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The most famous theater in the United States is located on 10th Street in downtown
The theater was abuzz with activity on Thursday, April 13, when Ford received the official request for a box for President Abraham Lincoln and General Ulysses S. Grant, who accepted the surrender of Robert E. Lee the Sunday before. They would be attending Our American Cousin, a farce about the introduction of an American to his English uncles.
The news hit the streets of Washington quickly and drew the interest of an out-of-work actor, John Wilkes Booth, when he found out about the visit Friday morning. Henry Clay Ford, son of John Ford, told Booth about the pending Presidential visit and showed Booth the State Box in the dress circle, which was being renamed the Presidential Box for the evening.
Grant was unable to make the show. Speaker of the House of Representatives Schuyler Colfax also rejected an invitation, as did reporter Noah Brooks. Son Robert Todd, a staff officer to Grant said no when he found out Grant would not be there. Lincoln also invited a French attorney who did not want to attend a play on Good Friday.
As a result of the cancellations, only Henry Rathbone and his fiancé were sitting with Lincoln and First Lady Mary Todd Lincoln when John Wilkes Booth entered the Presidential box at 10:07pm. From this point on multiple stories exist, but it is commonly accepted that Booth placed a derringer near the left side of Lincoln's head and fired a single shot. Major Rathbone confronted the assassin and Booth stabbed Rathbone repeatedly. When John Wilkes Booth vaulted from Lincoln's box he became the most famous actor ever to appear on stage.
Lincoln died the following morning at Peterson's Boarding House the next morning. Ford closed the theater following the assassination and Edwin Stanton ordered armed guards to protect the building from looters. In July, 1865 an attempt to reopen the theater was "thwarted" by Stanton. Congress authorized $100,000 to compensate Ford for his loss and began using the building for various military purposes.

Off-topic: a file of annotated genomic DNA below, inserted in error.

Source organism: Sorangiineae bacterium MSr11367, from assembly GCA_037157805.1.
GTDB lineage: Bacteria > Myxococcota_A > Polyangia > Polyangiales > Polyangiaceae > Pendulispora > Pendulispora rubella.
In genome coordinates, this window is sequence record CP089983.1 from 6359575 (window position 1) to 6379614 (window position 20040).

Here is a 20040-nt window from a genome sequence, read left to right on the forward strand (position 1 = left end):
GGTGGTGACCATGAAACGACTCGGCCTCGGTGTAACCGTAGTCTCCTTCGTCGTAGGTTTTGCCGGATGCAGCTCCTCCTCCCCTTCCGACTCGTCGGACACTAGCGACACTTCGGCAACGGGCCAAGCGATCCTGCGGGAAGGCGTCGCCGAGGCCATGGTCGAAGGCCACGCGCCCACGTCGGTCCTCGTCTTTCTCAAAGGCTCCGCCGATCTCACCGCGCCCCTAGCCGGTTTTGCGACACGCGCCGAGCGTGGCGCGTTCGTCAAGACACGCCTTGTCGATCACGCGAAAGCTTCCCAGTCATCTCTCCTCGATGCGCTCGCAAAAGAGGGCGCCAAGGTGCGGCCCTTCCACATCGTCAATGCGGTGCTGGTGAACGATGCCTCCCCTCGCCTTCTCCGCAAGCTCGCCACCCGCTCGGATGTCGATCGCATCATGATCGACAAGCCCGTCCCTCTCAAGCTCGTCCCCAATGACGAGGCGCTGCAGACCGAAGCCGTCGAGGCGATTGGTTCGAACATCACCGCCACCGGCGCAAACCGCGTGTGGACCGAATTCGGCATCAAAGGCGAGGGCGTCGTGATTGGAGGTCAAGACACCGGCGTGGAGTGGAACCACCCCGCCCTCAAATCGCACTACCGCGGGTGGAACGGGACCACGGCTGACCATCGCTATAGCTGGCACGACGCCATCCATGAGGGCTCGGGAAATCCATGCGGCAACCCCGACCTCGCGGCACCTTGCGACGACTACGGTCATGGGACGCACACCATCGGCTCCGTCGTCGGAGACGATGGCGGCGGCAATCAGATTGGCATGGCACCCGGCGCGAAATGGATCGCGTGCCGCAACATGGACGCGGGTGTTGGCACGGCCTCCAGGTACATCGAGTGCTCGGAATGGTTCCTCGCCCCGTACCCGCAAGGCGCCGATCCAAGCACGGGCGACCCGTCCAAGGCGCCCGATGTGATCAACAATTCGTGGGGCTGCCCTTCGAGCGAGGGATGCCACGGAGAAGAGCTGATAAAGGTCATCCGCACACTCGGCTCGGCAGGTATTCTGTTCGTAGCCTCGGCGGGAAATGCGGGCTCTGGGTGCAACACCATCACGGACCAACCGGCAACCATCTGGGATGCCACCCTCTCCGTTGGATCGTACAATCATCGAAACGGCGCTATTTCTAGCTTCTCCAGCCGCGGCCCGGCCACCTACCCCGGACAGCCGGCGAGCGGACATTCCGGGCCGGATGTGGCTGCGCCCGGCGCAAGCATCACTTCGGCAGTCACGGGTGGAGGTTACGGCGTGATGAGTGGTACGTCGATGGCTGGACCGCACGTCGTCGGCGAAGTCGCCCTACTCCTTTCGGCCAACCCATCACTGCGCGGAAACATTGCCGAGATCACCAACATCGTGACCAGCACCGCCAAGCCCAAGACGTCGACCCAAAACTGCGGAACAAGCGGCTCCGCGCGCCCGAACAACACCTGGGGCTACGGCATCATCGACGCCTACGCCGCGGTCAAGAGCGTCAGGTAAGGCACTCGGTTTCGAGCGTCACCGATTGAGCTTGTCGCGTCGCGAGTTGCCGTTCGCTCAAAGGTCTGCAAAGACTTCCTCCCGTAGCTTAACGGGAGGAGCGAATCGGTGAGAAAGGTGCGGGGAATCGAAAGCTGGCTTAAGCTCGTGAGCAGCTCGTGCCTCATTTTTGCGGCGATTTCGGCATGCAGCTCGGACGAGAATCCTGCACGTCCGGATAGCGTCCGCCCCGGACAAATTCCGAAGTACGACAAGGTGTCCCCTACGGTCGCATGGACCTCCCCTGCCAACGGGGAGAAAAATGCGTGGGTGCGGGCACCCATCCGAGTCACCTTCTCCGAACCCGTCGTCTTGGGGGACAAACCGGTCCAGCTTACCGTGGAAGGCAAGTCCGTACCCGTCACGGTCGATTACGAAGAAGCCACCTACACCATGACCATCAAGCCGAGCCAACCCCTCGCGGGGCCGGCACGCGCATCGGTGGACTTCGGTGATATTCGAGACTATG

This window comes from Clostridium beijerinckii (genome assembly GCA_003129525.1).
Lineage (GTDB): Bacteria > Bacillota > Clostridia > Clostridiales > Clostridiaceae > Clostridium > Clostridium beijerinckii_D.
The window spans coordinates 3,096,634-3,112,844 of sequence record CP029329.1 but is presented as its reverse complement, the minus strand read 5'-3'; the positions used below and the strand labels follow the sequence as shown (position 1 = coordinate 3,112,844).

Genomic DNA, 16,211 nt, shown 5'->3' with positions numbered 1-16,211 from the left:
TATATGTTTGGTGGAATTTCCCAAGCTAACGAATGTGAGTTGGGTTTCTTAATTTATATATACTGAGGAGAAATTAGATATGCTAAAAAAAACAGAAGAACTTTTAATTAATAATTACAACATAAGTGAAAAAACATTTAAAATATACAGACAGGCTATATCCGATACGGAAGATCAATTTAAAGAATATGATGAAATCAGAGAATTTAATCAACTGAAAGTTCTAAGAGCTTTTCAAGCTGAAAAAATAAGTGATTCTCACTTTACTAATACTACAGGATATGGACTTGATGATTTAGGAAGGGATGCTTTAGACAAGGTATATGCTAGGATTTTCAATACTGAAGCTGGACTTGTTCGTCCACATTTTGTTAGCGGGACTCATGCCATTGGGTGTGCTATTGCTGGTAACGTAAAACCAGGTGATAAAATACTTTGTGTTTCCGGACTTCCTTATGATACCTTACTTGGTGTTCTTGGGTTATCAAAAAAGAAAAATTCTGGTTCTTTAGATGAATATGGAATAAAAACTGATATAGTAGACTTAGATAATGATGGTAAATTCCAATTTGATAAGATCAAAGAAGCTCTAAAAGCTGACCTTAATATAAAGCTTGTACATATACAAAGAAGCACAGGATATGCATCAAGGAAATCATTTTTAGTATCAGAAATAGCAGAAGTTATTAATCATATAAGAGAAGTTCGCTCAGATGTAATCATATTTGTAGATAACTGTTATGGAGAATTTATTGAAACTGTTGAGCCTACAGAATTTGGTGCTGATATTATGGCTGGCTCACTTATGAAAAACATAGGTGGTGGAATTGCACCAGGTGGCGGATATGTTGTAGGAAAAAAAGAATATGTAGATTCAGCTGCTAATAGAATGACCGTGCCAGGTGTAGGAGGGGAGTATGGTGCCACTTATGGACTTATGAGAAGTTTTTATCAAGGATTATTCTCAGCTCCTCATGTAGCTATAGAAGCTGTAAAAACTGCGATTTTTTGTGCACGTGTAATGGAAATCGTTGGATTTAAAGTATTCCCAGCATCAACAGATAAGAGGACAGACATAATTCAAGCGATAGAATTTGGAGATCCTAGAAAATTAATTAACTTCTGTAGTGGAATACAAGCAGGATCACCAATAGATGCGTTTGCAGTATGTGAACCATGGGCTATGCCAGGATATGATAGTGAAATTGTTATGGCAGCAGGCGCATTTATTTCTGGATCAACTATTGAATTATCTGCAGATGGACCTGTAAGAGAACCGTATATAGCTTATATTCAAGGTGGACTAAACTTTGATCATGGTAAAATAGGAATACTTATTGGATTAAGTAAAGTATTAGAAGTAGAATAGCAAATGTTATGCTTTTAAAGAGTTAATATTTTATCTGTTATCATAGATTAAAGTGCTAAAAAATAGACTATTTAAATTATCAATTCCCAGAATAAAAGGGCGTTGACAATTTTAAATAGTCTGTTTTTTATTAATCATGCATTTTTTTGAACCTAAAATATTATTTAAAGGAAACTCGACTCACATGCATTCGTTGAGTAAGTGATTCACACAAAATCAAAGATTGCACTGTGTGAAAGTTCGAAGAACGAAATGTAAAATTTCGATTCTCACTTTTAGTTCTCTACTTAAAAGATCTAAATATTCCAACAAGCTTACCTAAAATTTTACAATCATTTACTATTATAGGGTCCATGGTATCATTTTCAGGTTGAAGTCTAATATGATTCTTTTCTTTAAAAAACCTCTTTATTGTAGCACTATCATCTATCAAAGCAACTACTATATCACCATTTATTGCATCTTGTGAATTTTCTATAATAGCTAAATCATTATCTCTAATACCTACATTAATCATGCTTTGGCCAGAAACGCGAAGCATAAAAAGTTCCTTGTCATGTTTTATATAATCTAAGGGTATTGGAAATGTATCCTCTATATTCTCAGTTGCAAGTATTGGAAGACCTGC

On June 9, 1893 workmen removed a portion of Ford's Theater foundation. The building facade and portions of the interior collapsed while 490 clerks of the Record and Pension Division of the War Department were working, killing 20 and seriously injuring 68 others. That December the Senate appointed a select committee to investigate the collapse and determine if the federal government should compensate victims and surviving family members.
In August, 1894, the select committee members were joined by five Members of the House. The commission was to report on "...whether in equity and justice the Government should compensate the sufferers of that disaster for the injuries sustained by them." The commission was also charged with investigating individual cases to determine the amount that should be paid.
After wrapping up testimony in May, 1896 the joint commission issued its final report 1897, allocating funds to the injured parties. When the National Park Service was formed on August 10, 1932, Ford's Theater was among the first properties added to the Service's inventory, on August 12. Although the theater did suffer from neglect, it was completely refurbished and in 1968 the theater was opened for special events. The general public was invited in 1969 and today the theater produces three to five plays per year.
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Ford's Theater was last changed on - October 26, 2007
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